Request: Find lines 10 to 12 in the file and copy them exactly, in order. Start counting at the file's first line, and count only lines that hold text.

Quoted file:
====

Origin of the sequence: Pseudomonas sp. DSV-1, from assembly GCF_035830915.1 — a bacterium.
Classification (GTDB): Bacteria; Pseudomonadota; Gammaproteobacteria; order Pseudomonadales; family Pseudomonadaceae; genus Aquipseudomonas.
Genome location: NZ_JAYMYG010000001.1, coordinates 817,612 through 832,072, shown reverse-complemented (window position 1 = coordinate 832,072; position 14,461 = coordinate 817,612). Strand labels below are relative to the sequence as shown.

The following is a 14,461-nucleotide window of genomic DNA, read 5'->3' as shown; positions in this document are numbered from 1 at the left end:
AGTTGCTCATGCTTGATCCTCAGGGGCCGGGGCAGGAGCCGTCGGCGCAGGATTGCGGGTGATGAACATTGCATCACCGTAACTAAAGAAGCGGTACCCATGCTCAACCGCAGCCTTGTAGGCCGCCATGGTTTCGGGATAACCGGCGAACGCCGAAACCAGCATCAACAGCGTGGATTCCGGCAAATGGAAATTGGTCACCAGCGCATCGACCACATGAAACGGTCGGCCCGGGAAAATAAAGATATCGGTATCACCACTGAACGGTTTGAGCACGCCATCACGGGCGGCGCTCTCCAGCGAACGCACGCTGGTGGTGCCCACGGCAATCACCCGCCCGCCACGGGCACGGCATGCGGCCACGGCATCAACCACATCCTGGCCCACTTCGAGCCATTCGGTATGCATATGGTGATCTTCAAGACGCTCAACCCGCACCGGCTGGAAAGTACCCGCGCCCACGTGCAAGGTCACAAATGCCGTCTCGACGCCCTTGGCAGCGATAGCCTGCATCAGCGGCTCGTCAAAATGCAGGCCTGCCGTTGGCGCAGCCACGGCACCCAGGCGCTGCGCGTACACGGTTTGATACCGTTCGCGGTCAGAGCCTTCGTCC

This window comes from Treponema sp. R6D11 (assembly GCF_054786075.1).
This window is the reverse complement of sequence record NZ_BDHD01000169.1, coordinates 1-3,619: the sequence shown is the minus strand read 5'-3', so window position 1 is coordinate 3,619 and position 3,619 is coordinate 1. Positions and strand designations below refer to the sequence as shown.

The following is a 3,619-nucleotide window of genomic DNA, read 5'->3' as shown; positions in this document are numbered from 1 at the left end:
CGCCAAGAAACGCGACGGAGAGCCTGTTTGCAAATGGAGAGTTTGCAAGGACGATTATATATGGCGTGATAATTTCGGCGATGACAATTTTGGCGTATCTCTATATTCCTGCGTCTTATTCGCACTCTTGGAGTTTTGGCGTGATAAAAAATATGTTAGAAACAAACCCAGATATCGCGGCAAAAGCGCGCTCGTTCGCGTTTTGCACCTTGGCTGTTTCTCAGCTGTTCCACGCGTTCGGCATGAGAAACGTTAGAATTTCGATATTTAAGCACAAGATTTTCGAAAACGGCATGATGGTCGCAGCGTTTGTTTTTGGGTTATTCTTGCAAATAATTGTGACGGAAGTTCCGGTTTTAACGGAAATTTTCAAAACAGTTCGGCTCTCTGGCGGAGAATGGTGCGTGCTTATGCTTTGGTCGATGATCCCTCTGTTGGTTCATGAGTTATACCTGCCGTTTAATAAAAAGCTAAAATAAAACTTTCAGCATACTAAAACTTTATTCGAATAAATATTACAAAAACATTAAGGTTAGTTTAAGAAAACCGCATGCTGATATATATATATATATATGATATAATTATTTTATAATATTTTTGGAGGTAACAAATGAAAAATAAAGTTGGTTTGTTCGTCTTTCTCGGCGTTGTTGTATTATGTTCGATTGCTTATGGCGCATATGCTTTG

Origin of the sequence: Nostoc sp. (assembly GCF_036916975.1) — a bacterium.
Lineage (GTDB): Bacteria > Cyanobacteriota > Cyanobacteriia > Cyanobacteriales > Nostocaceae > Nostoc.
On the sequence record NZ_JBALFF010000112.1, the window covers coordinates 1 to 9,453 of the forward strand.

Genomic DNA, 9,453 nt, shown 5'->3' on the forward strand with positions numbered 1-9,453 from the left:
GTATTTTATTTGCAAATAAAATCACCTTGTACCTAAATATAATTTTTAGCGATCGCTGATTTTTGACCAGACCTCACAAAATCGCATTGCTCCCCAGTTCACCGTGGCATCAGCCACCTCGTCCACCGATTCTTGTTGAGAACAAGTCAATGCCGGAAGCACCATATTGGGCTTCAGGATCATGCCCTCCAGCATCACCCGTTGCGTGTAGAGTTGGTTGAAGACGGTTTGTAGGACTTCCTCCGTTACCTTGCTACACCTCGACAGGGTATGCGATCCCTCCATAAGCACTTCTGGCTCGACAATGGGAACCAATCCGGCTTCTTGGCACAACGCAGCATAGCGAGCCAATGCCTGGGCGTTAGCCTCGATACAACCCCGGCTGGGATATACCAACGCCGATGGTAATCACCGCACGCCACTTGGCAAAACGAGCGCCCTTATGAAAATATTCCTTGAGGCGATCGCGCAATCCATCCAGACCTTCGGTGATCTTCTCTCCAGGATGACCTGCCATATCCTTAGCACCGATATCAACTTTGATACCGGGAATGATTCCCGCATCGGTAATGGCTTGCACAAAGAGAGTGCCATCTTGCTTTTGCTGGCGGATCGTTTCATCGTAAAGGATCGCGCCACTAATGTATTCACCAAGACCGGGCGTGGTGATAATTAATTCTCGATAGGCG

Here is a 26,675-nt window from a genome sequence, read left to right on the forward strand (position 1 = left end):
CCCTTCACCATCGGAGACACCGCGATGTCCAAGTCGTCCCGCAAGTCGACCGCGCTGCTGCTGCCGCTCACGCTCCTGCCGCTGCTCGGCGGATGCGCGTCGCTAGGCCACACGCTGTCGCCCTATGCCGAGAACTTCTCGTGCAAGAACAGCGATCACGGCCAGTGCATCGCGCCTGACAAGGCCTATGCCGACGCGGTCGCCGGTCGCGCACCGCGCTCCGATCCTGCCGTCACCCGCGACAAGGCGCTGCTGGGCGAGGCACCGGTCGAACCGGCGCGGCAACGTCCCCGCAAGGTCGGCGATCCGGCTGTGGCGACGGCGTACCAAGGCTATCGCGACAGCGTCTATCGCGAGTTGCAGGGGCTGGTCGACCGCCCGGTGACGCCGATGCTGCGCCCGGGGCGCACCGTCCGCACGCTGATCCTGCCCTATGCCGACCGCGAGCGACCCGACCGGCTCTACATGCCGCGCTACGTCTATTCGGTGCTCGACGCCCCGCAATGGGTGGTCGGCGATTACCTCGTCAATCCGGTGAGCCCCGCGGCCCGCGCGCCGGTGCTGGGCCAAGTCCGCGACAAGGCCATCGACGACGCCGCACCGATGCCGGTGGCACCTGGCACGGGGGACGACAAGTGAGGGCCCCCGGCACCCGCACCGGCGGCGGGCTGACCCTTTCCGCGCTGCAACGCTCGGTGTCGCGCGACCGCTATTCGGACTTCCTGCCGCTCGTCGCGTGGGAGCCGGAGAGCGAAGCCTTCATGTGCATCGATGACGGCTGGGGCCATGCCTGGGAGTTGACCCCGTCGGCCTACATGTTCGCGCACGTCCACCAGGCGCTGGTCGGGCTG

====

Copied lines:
Origin of the sequence: Nostoc sp. (assembly GCF_036916975.1) — a bacterium.
Lineage (GTDB): Bacteria > Cyanobacteriota > Cyanobacteriia > Cyanobacteriales > Nostocaceae > Nostoc.
On the sequence record NZ_JBALFF010000112.1, the window covers coordinates 1 to 9,453 of the forward strand.